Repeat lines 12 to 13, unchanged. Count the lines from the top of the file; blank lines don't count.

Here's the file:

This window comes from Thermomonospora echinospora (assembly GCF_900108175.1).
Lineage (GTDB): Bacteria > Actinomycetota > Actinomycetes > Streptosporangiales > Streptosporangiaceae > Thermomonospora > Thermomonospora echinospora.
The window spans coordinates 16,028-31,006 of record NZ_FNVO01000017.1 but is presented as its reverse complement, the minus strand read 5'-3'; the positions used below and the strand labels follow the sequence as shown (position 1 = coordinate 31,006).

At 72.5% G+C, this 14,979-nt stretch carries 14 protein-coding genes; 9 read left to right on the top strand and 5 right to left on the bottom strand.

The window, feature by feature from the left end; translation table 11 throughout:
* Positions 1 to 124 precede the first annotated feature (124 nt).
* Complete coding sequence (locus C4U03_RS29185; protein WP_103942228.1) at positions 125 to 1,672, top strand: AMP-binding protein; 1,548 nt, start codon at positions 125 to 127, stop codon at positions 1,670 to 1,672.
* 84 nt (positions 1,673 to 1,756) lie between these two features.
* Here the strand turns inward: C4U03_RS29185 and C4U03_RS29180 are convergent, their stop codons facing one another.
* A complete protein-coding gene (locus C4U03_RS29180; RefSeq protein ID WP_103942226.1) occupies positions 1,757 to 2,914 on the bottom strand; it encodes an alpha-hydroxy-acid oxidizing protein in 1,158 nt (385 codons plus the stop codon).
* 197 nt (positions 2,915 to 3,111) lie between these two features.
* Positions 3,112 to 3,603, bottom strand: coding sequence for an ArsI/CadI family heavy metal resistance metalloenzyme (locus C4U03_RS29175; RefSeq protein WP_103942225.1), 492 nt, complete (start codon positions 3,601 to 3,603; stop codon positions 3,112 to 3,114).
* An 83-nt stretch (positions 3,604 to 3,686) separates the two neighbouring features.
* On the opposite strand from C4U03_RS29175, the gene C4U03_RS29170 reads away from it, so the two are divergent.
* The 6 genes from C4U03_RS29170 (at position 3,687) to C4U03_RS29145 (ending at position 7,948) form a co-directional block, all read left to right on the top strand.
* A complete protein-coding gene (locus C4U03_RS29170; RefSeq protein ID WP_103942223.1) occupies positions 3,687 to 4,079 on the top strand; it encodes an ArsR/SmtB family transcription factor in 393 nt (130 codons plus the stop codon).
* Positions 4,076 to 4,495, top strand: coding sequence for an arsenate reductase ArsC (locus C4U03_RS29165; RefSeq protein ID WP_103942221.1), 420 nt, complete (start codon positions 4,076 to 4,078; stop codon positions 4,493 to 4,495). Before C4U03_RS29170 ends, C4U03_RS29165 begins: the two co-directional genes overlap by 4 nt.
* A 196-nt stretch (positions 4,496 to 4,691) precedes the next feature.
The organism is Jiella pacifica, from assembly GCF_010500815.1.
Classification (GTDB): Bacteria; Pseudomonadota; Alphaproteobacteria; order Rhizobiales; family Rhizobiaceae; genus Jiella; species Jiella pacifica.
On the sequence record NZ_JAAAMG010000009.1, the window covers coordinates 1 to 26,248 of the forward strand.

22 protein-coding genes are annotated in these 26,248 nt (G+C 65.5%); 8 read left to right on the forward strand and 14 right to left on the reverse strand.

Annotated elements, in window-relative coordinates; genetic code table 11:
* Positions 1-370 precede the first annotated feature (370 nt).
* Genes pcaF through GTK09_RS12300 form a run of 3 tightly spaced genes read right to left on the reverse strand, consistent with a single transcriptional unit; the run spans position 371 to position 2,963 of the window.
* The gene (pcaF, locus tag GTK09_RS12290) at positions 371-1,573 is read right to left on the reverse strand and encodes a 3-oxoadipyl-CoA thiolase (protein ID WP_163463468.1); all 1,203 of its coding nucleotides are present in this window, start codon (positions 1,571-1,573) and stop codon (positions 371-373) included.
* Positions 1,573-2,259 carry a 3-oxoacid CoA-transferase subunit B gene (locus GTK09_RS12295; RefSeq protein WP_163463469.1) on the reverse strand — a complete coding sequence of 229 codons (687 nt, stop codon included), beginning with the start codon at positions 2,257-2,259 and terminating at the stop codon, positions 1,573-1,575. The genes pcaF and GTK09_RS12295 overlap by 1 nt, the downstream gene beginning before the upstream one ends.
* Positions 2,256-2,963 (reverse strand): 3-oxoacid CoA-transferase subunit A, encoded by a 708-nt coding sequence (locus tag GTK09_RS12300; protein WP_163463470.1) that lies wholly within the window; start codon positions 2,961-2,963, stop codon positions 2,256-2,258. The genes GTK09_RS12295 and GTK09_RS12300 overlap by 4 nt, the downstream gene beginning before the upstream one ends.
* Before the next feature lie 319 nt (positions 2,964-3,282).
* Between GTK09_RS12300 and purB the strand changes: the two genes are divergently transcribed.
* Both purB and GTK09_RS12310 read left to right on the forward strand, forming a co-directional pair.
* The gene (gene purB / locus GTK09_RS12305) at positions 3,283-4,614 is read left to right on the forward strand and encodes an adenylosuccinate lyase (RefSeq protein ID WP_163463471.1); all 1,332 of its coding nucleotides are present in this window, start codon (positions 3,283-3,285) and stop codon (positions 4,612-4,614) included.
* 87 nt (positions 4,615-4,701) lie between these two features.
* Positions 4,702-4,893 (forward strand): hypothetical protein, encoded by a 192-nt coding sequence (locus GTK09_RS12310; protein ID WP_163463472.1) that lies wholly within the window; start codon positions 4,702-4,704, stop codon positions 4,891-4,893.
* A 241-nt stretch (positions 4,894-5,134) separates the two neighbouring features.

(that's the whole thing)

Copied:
* Positions 3,112 to 3,603, bottom strand: coding sequence for an ArsI/CadI family heavy metal resistance metalloenzyme (locus C4U03_RS29175; RefSeq protein WP_103942225.1), 492 nt, complete (start codon positions 3,601 to 3,603; stop codon positions 3,112 to 3,114).
* An 83-nt stretch (positions 3,604 to 3,686) separates the two neighbouring features.